say, as you do, that leadership
and stewardship has had a shoddy
record, and that it impairs
current efforts. I do think the
problems go beyond the inadequacies
of the eldership model. A lot of
what Martin, Beppe, and others
are really torn up about amounts
to the inadequacies of the
spiritual
nurturance/leadership/eldership
model that is in ad hoc practice.

To dwell on that spot too long
would be to believe that if only
we could fix that model, guidedness
would return. But the issue is
actually bigger than just this.
People *are* in pain. People *are*
seeking. People *are* conditioned
on a certain individualism.
We need ready understanding of
how to love without turning our
backs. Fixing the model, alone,
is not a sufficient option. Not
fixing the model is not an option.
Having enough people (ideally every member) careful enough
to talk through the concerns of
the codependent... and fluent in
a language not currently our own...
is something that is larger than
the eldership model because it is
the entire covenant and the entire
theology that is at the juncture.

the bad news:
That can't be witnessed to fully
without entire communities.
the good news:
Individuals are capable of personal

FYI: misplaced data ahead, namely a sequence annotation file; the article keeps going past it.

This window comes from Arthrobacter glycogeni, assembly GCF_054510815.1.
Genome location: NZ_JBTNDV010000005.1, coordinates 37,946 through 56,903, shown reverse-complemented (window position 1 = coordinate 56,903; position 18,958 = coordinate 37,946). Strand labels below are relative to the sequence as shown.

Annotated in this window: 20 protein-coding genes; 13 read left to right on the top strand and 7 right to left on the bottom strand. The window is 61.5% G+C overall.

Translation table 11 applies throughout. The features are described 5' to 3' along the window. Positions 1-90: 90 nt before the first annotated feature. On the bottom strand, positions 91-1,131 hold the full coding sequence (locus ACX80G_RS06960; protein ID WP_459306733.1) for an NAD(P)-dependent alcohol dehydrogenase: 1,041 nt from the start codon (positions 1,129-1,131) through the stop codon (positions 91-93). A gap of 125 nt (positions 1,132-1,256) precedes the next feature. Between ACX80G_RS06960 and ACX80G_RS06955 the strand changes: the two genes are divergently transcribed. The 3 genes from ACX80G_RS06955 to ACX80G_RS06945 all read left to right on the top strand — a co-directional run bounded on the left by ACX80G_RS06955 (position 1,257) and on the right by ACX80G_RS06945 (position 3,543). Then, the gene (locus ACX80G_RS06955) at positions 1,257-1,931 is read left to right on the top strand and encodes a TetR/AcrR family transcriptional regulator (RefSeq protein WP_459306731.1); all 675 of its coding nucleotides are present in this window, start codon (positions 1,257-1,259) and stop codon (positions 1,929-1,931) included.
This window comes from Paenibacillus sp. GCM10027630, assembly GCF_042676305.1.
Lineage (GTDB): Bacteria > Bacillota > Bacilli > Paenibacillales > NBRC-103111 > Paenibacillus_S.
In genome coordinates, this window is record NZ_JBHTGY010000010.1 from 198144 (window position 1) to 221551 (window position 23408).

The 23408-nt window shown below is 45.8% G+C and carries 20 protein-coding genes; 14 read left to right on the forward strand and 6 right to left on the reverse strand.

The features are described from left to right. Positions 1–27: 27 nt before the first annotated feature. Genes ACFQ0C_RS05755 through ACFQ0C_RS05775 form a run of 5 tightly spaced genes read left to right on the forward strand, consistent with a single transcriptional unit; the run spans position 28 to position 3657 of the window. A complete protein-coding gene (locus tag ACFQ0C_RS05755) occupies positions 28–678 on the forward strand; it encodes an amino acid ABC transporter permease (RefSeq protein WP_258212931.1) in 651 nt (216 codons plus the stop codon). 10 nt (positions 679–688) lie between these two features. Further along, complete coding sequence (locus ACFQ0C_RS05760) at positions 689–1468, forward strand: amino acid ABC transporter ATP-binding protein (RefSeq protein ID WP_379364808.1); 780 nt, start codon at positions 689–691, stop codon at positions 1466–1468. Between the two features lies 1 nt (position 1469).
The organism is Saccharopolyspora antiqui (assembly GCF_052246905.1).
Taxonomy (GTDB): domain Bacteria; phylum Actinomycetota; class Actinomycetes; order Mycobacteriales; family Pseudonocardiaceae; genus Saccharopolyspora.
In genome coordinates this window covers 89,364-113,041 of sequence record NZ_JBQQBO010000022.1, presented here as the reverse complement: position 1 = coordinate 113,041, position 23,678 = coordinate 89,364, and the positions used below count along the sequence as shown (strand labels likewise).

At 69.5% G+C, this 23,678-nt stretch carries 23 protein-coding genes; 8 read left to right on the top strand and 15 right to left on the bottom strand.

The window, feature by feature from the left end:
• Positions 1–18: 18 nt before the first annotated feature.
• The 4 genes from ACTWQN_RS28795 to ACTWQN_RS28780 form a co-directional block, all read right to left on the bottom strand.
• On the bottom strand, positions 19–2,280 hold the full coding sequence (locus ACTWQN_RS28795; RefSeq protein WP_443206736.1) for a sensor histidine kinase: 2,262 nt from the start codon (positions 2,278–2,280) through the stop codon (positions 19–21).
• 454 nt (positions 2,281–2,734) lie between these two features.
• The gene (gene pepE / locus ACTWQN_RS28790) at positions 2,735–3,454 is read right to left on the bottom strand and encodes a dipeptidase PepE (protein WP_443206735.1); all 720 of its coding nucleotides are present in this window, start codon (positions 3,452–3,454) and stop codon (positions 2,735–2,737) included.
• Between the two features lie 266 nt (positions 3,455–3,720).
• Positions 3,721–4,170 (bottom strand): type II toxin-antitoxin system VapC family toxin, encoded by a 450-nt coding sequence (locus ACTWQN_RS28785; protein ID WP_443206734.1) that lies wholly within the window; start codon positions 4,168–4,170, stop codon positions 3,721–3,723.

strides even still.

comment4-
"a shockingly casual attitude toward Jesus Christ - content either to relegate him to the status of wise teacher of the past [...] or to turn him into combination of lucky rabbit's foot and theological trump card"

I don't think people realize
there is another choice. Which
IS startling. It is really
easy for people to believe that
humanity has evolved past God
and Christ because of the junkheap
of poor models of our relationship
to them that continue to pile up.

It's such a hard problem (lifting
up our model without arrogance).

Johan Maurer said...

Thank you both!

David, you said, "the culture war won't stop spinning the incorrect idea that you can't be a left-leaning evangelical until the generation by which that war was framed is in its grave." One glimmer of hope I have for Friends is that our own internal culture-war generations, the ones who framed every issue as Hicksite vs Orthodox, who tossed labels around as if they summed up anyone's entire depth (like the guy who snidely called FUM "Friends United Methodist") ... those generations may be passing from the scene. Over the last twenty or so years, I have seen bridgebuilders arise in all areas of Friends - not levelers, but people who combine an irrepressible Christian faith that isn't formula-bound with gentle irreverence for conventional wisdom about our structures and labels.